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Barker, Pat

Although Patricia Barker was to become one of Britain’s greatest contemporary novelists, her early life began fairly unremarkably. Born in Thornaby-on-Tees, Yorkshire, in May 1943, Barker was the only daughter of young single mother Moyra. Her birth is supposed to have been the result of a night of drunken revelry at the family’s local. Moyra lived with her parents until 1950 when she finally married and moved out of her family home, leaving Patricia with her grandmother and step-grandfather. Barker actively refutes claims that her mother’s behaviour was cruel or unjust, as the decision to remain in her family home was entirely her own, as she felt closer to her grandmother than to either her mother or stepfather.

After passing her regular schooling with excellent results, Barker went on to study International History at the highly selective London School of Economics before teaching Politics and History in Durham. This experience helped to establish a strong seat of knowledge and inspiration on which she could later draw when forming her uniquely gritty characters and unflinching writing style.

She began writing fiction during the late 1960s, but it was not until 1982, after several failed attempts at popular fiction, that (under the advice of friend and contemporary Angela Carter) Union Street (1982), a harsh chronicle of the lives of working-class women in the 1970s, was submitted to feminist publishers Virago. The novel won the Fawcett Society Book Prize in 1982 and won her a place in Granta magazine’s ‘20 best young British novelists’ in 1983. After the successful publishing of this first novel, Barker left her teaching job to concentrate on her writing.

Barker’s bawdy, tenacious writing style was popular among women who had been empowered by the second-wave feminism of the 1970s, and during the 1980s she published three further novels on the bleak realities of working-class life:
  • Blow Your House Down (1984) charts the relationships between several prostitutes in a large city who are threatened by a serial killer.
  • Liza’s England (1986) follows the theme of the empowered, working-class female, though it had its roots in Barker’s political studies and provides a sardonic attack on Thatcherism.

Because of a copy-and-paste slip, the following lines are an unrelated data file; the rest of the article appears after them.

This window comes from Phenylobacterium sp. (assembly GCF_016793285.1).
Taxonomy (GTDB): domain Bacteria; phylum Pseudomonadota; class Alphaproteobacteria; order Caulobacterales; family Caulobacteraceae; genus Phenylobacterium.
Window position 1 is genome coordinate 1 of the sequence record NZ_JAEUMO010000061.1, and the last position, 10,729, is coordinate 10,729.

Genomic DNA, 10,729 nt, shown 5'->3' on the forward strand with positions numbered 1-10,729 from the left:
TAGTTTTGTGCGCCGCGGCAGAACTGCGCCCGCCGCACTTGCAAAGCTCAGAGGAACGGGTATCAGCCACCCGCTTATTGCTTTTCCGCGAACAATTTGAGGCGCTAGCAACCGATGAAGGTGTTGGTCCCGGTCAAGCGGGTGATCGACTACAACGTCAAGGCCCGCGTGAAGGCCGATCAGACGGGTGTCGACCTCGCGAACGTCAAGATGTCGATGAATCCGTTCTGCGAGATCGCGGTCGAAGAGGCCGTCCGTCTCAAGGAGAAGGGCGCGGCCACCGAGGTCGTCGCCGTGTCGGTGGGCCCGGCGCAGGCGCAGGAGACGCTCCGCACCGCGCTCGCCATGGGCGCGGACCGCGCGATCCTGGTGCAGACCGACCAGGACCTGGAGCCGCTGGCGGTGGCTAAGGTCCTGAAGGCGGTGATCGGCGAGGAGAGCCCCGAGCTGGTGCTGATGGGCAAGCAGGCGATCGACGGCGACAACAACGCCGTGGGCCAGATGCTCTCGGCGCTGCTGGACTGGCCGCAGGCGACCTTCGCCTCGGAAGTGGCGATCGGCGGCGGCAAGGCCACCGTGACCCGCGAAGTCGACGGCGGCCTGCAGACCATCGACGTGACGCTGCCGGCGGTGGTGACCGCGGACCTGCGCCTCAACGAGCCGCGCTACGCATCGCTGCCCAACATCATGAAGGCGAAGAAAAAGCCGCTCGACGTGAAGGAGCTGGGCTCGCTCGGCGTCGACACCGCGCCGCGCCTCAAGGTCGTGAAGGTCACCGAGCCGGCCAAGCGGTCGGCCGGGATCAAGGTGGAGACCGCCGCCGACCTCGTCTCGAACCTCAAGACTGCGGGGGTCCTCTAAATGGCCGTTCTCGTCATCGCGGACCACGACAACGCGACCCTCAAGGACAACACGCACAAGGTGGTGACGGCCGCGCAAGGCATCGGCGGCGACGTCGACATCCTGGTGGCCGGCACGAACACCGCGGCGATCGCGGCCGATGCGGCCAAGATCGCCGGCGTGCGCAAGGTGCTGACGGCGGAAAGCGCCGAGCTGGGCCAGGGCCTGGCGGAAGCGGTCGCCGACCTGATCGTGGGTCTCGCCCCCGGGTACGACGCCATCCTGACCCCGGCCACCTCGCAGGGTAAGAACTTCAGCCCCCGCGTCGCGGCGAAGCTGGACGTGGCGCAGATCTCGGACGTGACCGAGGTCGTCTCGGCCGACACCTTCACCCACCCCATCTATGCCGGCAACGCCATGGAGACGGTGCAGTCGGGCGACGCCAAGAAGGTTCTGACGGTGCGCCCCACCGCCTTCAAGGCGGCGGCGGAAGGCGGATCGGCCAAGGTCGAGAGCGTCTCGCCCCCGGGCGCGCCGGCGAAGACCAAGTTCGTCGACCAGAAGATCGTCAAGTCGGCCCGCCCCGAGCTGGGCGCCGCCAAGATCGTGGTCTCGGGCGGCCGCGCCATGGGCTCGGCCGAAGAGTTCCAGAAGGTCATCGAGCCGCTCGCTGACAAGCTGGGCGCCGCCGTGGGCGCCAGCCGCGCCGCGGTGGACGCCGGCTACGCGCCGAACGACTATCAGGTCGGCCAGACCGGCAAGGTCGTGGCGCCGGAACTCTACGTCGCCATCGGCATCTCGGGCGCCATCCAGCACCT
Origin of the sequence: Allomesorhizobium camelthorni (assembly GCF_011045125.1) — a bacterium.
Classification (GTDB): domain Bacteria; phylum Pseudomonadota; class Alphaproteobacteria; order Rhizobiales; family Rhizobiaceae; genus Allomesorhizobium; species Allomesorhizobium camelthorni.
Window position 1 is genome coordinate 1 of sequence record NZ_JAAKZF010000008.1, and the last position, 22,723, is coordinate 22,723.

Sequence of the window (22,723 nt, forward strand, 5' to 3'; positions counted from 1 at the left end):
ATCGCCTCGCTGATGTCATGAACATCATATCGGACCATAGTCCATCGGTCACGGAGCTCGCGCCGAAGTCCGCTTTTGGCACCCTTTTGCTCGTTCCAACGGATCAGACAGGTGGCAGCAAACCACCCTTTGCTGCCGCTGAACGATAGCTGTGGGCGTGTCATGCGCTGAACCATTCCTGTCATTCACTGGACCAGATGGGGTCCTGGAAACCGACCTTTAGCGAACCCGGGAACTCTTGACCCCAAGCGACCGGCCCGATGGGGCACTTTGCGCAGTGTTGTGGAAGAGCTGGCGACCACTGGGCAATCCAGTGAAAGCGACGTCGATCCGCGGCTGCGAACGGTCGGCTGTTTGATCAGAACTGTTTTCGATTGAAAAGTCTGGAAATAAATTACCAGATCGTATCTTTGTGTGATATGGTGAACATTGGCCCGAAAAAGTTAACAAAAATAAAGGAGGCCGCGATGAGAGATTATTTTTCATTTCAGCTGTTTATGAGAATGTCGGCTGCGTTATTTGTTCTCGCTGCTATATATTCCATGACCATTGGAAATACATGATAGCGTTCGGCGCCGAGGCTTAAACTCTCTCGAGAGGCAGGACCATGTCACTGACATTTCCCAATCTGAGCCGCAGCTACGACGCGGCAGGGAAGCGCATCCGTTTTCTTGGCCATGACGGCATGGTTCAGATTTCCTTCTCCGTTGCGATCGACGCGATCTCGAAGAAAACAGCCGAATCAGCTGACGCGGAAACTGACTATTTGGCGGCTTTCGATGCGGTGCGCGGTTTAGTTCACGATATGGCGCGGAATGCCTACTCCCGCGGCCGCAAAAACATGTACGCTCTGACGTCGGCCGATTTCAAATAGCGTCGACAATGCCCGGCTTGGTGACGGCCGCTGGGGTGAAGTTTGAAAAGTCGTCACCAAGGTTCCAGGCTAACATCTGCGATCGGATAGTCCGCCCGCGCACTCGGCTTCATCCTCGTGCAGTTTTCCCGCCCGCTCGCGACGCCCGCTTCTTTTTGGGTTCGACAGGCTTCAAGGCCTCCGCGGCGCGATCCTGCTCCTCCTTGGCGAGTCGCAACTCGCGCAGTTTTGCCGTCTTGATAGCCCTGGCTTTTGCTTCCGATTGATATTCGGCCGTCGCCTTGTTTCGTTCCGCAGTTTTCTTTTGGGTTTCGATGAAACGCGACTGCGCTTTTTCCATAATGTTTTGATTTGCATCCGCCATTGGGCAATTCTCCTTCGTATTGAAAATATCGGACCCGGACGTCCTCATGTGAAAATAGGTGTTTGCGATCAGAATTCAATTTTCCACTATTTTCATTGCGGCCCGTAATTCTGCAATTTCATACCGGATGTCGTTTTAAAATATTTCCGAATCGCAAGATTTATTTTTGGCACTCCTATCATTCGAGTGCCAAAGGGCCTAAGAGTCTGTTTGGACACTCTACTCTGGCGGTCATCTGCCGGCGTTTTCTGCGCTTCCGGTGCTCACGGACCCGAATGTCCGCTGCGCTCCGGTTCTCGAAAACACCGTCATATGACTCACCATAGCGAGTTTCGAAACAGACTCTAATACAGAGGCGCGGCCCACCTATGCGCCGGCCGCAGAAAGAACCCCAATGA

• The Man Who Wasn’t There (1989) is about a lonely young boy’s search for his father during the 1950s. The novel is viewed by critics to have had its basis in Barker’s own fatherless childhood.
Turning her back on 1980s feminism during the next decade, Barker’s dramatic leap from working-class misery to the historic First World War series Regeneration signalled the writer’s first use of fiction based loosely around historical events and characters. In Regeneration she turns to genuine historical characters such as Wilfred Owen and Siegfried Sassoon to explore the internal relationships of men under traumatic circumstances. The trilogy, which together won her the 1993 Guardian Prize for Fiction, the 1995 Booker Prize for fiction and a CBE in 2000, is widely agreed to be based on her fascination with the experiences of her step-grandfather, who was injured at close quarters and hospitalised during the conflict. Barker proceeded to publish her further novels about the First World War, including Another World (1998), which explores the memories of a centenarian soldier in the days before he dies, and Life Class (2007), about a love triangle between a group of art students and a life-class model, and their interplaying relationships in front-line hospitals.

Barker was widowed in 2009 when her husband of 31 years, David Barker, died at the age of 86. The novel Regeneration contains a dedication to her late husband. Currently in her seventies and living in Durham, Barker continues to write, publishing Toby’s Room (2012), Noonday (2015) and The Silence of the Girls (2018).

Photo credits:
Pat Barker Attribution 2.0 Generic (CC BY 2.0)
summonedbyfells October 27, 2012